Developmental Dyslexia and the Phonological Deficit Hypothesis

Anne Castles*, Naama Friedmann

*Corresponding author for this work

Research output: Contribution to journalArticle

21 Citations (Scopus)

Abstract

Dehaene (in Reading in the Brain) reviews and finds support for the phonological deficit hypothesis of developmental dyslexia, which proposes that dyslexics have a basic deficit in processing the constituents of spoken words. This hypothesis can be seen as reflecting three associated claims: a) there is only one basic kind of dyslexia; b) all (or most) dyslexic children have phonological impairments, and c) these phonological impairments cause their dyslexia. We consider each of these claims, and the evidence presented by Dehaene, and conclude that questions remain about all three. Phonological deficits alone seem unlikely to be able to account for the complexity and heterogeneity of developmental dyslexia.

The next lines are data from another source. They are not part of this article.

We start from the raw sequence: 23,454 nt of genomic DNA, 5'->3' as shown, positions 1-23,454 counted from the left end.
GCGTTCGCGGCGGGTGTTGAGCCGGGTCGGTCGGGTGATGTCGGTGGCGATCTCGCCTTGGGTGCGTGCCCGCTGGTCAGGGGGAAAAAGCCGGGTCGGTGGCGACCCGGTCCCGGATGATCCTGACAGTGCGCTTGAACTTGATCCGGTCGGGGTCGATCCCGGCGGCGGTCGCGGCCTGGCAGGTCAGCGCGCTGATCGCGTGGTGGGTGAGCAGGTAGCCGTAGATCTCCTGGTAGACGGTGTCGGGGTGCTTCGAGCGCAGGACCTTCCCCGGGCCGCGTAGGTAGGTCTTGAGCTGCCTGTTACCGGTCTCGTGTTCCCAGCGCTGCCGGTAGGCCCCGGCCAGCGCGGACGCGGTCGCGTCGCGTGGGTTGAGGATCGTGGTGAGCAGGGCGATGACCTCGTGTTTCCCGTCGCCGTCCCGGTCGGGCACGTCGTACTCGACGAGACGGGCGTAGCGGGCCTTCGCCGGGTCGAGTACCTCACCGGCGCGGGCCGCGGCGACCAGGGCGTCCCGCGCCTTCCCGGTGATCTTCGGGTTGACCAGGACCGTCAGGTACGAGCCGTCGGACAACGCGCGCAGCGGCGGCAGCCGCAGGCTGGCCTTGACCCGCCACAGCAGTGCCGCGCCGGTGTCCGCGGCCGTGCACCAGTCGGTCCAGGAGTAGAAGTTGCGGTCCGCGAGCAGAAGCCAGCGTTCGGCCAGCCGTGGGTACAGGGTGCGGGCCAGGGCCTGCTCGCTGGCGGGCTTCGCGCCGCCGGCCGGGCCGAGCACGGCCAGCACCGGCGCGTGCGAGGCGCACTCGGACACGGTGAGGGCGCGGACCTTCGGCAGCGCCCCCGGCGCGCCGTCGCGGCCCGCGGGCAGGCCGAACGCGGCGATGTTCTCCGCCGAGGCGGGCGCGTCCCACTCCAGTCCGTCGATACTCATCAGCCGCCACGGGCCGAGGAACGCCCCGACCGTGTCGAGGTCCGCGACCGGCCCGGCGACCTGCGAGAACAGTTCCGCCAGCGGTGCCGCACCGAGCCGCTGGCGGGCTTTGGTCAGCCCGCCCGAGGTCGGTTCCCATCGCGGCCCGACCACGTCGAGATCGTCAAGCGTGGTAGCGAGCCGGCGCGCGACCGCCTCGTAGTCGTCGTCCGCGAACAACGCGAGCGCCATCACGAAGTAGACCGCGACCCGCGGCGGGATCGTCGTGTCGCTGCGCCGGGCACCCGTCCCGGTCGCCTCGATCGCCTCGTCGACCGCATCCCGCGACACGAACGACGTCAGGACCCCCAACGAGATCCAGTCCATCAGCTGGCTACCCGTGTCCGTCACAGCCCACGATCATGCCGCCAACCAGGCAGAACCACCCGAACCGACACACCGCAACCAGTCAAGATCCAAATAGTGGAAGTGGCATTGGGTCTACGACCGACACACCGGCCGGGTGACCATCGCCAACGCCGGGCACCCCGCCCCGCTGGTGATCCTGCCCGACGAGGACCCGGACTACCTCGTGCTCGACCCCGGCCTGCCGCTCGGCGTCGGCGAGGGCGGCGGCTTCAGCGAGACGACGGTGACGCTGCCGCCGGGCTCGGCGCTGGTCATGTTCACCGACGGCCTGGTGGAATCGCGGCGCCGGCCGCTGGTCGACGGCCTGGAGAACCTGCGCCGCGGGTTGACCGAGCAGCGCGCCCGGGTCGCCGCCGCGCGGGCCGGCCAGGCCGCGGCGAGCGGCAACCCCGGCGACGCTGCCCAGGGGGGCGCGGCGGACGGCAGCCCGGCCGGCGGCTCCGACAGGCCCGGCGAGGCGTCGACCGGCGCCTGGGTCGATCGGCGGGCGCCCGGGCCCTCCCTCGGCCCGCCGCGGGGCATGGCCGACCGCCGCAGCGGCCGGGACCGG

Original languageEnglish
Pages (from-to)270-285
Number of pages16
JournalMind and Language
Volume29
Issue number3
DOIs
Publication statusPublished - 2014

Fingerprint Dive into the research topics of 'Developmental Dyslexia and the Phonological Deficit Hypothesis'. Together they form a unique fingerprint.

  • Cite this